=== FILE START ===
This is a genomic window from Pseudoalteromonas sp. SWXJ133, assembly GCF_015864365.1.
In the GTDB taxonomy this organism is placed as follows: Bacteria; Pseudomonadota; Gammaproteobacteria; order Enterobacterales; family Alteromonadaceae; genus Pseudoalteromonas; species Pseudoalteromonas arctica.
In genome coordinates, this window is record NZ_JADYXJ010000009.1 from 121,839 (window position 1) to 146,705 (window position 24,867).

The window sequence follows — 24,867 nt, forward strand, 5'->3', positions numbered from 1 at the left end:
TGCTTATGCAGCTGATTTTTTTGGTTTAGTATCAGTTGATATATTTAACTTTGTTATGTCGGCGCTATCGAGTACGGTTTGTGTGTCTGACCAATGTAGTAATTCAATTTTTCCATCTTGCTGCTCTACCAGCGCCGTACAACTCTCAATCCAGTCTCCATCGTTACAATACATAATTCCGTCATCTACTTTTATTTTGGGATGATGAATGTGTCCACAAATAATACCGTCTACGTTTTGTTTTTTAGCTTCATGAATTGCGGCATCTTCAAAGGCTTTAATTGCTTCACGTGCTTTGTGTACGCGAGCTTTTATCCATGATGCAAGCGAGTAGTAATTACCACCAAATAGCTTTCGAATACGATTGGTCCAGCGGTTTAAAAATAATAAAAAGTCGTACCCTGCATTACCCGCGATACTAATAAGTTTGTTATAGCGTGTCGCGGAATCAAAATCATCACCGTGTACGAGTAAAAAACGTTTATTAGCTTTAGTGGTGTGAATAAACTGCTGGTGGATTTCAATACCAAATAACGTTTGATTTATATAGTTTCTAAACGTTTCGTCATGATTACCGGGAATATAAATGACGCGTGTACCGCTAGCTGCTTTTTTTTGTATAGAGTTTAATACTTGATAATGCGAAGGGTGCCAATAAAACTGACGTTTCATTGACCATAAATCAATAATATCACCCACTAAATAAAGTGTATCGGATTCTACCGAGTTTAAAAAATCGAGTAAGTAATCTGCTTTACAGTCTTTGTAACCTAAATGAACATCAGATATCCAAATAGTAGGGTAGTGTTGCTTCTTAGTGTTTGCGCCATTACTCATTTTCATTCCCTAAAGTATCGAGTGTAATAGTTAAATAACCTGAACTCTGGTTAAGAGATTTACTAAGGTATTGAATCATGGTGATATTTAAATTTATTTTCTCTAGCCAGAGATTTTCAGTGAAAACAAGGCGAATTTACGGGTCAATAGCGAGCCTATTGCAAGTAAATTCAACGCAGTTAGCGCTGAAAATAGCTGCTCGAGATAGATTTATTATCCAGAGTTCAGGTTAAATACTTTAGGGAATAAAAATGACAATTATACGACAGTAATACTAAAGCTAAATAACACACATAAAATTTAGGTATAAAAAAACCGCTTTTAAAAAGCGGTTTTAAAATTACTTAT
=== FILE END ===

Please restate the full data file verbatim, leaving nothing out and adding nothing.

This is a genomic window from Pseudoalteromonas sp. SWXJ133, assembly GCF_015864365.1.
In the GTDB taxonomy this organism is placed as follows: Bacteria; Pseudomonadota; Gammaproteobacteria; order Enterobacterales; family Alteromonadaceae; genus Pseudoalteromonas; species Pseudoalteromonas arctica.
In genome coordinates, this window is record NZ_JADYXJ010000009.1 from 121,839 (window position 1) to 146,705 (window position 24,867).

The window sequence follows — 24,867 nt, forward strand, 5'->3', positions numbered from 1 at the left end:
TGCTTATGCAGCTGATTTTTTTGGTTTAGTATCAGTTGATATATTTAACTTTGTTATGTCGGCGCTATCGAGTACGGTTTGTGTGTCTGACCAATGTAGTAATTCAATTTTTCCATCTTGCTGCTCTACCAGCGCCGTACAACTCTCAATCCAGTCTCCATCGTTACAATACATAATTCCGTCATCTACTTTTATTTTGGGATGATGAATGTGTCCACAAATAATACCGTCTACGTTTTGTTTTTTAGCTTCATGAATTGCGGCATCTTCAAAGGCTTTAATTGCTTCACGTGCTTTGTGTACGCGAGCTTTTATCCATGATGCAAGCGAGTAGTAATTACCACCAAATAGCTTTCGAATACGATTGGTCCAGCGGTTTAAAAATAATAAAAAGTCGTACCCTGCATTACCCGCGATACTAATAAGTTTGTTATAGCGTGTCGCGGAATCAAAATCATCACCGTGTACGAGTAAAAAACGTTTATTAGCTTTAGTGGTGTGAATAAACTGCTGGTGGATTTCAATACCAAATAACGTTTGATTTATATAGTTTCTAAACGTTTCGTCATGATTACCGGGAATATAAATGACGCGTGTACCGCTAGCTGCTTTTTTTTGTATAGAGTTTAATACTTGATAATGCGAAGGGTGCCAATAAAACTGACGTTTCATTGACCATAAATCAATAATATCACCCACTAAATAAAGTGTATCGGATTCTACCGAGTTTAAAAAATCGAGTAAGTAATCTGCTTTACAGTCTTTGTAACCTAAATGAACATCAGATATCCAAATAGTAGGGTAGTGTTGCTTCTTAGTGTTTGCGCCATTACTCATTTTCATTCCCTAAAGTATCGAGTGTAATAGTTAAATAACCTGAACTCTGGTTAAGAGATTTACTAAGGTATTGAATCATGGTGATATTTAAATTTATTTTCTCTAGCCAGAGATTTTCAGTGAAAACAAGGCGAATTTACGGGTCAATAGCGAGCCTATTGCAAGTAAATTCAACGCAGTTAGCGCTGAAAATAGCTGCTCGAGATAGATTTATTATCCAGAGTTCAGGTTAAATACTTTAGGGAATAAAAATGACAATTATACGACAGTAATACTAAAGCTAAATAACACACATAAAATTTAGGTATAAAAAAACCGCTTTTAAAAAGCGGTTTTAAAATTACTTAT